Animal rights group protests treatment of Baylor's bears


Mar 11, 2001
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Animal rights group protests treatment of Baylor mascots

By BRIAN GAAR, Waco Tribune Herald


Two members of a Chicago-area animal rights group decried the treatment of Baylor University's two mascots, broadcasting footage of the bears on large screens in downtown Waco Friday night.

They claim the bears are being mistreated in the on-campus "bear pit," a charge that school officials vehemently deny.

Their main evidence was hours of footage they videotaped and showed from a retrofitted truck parked near Heritage Square. Across the truck's top scrolled an electronic banner — "Stop Baylor's tradition of cruelty."

Steve Hindi, the founder of Showing Animals Respect and Kindness (SHARK), said the bears are being caged in an unnatural environment and show signs of psychosis as a result.

"On a more personal note, you'd think that they would show great respect for their symbol," he said. "But on a more humane level, to see a 6-month-old animal crying out and exhibiting that kind of neurotic behavior and an (18-month-old) basically doing the same thing is just, at Baylor University, is something that we felt should be dealt with."

The two bears are kept in a concrete habitat that lacks adequate climbing material, and companionship between the two is restricted, Hindi said.

The bears are also at the mercy of the hot summer weather with no air conditioned dens, said Colleen Gardner, a group member and Salt Lake City resident.

"There really is no escape from the heat here," Gardner said.

The group has protested rodeos, circuses and bullfighting in the past as being unnecessarily cruel.

Baylor officials deny that the animals are suffering and say they're in compliance with the law.

Larry Brumley, Baylor's associate vice president for external relations, called the group "fanatical" and said Baylor meets all the requirements set by the U.S. Department of Agriculture.

"If they think that's still cruel, then that's their opinion and they're entitled to it," Brumley said.

The flap started when Gardner's son, Jeremy Beckham, visited campus last month for a debate tournament. Upset at what he believed to be mistreatment, Beckham filmed hours of footage of the bears. He wrote a letter to the Tribune-Herald , calling for Baylor to "end this outdated, cruel and unnecessary charade and switch to humane choices like other college campuses have already done."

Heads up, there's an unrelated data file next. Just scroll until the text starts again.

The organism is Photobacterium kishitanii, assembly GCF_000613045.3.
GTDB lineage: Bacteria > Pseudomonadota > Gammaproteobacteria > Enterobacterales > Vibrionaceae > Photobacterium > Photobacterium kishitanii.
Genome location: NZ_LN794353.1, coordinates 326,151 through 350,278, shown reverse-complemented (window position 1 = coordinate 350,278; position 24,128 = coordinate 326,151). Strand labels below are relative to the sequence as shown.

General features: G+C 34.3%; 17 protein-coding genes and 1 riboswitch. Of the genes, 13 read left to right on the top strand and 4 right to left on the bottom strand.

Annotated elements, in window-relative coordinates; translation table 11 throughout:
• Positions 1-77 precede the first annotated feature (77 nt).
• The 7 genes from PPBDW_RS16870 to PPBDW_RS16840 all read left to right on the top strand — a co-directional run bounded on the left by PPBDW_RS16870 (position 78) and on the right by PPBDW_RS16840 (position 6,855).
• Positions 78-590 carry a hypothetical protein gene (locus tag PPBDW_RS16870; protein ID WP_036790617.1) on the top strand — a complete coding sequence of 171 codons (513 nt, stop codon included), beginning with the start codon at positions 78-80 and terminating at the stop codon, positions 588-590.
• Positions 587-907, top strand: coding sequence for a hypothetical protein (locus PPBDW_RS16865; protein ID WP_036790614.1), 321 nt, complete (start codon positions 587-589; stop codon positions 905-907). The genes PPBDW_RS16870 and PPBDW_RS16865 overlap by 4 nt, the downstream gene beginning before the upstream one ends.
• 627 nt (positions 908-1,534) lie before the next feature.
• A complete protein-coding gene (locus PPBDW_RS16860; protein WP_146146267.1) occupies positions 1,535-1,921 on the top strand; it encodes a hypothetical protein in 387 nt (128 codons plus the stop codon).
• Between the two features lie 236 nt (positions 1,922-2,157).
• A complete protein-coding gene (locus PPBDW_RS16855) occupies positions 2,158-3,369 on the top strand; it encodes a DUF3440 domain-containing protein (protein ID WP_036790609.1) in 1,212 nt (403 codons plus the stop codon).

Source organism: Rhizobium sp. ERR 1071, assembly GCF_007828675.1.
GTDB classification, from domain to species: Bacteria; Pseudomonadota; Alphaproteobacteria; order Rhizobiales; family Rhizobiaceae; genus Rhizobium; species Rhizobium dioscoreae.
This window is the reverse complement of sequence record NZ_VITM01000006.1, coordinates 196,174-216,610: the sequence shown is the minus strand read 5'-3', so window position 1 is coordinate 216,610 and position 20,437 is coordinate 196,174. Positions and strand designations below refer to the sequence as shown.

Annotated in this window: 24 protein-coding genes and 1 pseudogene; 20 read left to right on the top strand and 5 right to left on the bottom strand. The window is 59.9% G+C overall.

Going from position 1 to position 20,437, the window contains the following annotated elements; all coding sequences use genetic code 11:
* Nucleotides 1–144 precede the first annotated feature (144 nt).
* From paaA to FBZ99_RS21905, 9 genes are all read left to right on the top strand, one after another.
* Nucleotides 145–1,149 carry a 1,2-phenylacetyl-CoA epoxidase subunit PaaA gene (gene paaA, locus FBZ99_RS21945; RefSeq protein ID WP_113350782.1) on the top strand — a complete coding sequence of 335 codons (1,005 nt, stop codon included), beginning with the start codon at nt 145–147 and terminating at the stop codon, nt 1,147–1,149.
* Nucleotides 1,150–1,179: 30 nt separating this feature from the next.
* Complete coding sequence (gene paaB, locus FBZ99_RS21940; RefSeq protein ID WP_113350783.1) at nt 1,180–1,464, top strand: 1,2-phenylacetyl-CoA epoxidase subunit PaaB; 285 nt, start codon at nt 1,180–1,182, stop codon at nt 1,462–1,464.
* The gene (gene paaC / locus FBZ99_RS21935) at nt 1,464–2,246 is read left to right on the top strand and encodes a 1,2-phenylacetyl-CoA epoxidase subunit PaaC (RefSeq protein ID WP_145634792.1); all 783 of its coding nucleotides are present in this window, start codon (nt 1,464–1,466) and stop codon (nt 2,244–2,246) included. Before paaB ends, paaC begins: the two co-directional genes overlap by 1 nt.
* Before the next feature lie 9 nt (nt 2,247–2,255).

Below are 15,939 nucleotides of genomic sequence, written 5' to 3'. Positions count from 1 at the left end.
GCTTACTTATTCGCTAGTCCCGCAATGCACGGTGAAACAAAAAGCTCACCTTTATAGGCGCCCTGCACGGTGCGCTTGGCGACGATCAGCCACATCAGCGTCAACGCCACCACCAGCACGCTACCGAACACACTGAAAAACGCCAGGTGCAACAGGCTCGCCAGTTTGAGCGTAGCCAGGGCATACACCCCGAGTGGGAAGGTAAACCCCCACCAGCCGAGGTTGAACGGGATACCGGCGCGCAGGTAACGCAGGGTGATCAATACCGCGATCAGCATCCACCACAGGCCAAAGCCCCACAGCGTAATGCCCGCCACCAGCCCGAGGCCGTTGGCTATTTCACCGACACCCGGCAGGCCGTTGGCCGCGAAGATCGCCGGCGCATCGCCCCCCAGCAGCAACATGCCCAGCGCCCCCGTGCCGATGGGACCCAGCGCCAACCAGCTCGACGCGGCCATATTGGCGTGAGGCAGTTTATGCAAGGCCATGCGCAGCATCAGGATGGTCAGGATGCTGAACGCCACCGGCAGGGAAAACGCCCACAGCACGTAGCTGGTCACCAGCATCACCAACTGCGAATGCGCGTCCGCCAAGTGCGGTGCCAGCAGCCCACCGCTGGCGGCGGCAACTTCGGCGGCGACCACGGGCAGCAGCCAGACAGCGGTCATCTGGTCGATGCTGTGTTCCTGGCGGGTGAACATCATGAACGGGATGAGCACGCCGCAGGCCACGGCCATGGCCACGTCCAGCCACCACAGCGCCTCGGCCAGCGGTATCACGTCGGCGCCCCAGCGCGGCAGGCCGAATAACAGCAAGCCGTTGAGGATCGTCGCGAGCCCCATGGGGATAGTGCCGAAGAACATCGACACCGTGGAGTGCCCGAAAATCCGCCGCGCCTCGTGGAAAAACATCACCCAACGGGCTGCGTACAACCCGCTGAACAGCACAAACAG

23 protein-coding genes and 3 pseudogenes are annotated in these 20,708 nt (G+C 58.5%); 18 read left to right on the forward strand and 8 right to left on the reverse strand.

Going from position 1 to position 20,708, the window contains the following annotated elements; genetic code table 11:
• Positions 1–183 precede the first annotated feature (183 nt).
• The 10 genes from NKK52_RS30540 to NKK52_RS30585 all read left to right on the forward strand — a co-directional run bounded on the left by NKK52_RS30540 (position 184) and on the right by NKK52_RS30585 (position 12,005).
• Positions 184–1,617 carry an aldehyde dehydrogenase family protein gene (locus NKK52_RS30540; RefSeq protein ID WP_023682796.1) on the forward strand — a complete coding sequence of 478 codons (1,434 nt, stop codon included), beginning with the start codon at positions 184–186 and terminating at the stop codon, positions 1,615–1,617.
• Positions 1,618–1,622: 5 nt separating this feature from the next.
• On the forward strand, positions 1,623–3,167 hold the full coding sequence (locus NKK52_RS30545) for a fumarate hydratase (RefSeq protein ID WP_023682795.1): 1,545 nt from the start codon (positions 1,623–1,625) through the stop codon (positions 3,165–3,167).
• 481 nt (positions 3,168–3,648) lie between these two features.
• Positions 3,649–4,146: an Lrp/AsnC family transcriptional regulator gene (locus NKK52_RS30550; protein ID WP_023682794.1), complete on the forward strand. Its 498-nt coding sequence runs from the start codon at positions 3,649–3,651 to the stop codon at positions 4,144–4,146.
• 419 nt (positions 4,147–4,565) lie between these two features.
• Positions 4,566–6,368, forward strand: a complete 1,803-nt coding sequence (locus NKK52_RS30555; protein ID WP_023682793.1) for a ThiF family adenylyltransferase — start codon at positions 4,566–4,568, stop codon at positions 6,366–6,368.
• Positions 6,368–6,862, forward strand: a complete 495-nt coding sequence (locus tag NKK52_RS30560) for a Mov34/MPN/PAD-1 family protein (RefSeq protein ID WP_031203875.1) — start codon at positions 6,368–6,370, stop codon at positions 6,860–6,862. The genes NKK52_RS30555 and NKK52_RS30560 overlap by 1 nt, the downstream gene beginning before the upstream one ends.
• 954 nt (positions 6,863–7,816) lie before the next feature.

The U.S. Department of Agriculture was also contacted, made an inspection and found nothing wrong, Brumley said.

Hallie Pickhardt, a spokeswoman for the USDA's animal care division in Maryland, said officials conducted a routine, unannounced inspection of Baylor's bear facility in April.

"They were in full compliance," she said.

Baylor is designated as a Class C specialty zoo and is licensed to hold up to three bears. Currently, it houses 6-month-old Lady and 18-month-old Joy, both North American Black Bears. The Baylor Chamber of Commerce student group is responsible for the bears' care.

"I completely disagree that we do anything that mistreats our mascot," said Adam Ylitalo, a Baylor senior who's the designated trainer for Lady.

Brumley said he met with Beckham, along with Ylitalo, and an adviser to Baylor's Chamber of Commerce, and the three tried to answer his questions.

"I think we've done all we do to satisfy those folks," Brumley said. "They don't like the fact that we have a bear. That's certainly their prerogative. We've answered their questions."

Hindi and Gardner said they have tried to meet with the Baylor administration this week, to no avail. Hindi said he plans to return if the situation doesn't change.

"We're just trying to quietly resolve this matter, but frankly, it looks like that's not going to work," Hindi said.

Brumley said officials don't plan to have any future meetings with the group.

"We're through with them," he said. "They cannot say that we didn't meet with them."

Of the occasional onlookers Friday night, at least one wasn't convinced that the bears are being neglected.

Sabrina Neff, a Baylor student, said the bears have regularly scheduled activities and the group's footage can be misleading.

"It's offensive to think that people might take what they see here out of context," she said.

Brian Gaar can be reached at 757-5741 or at

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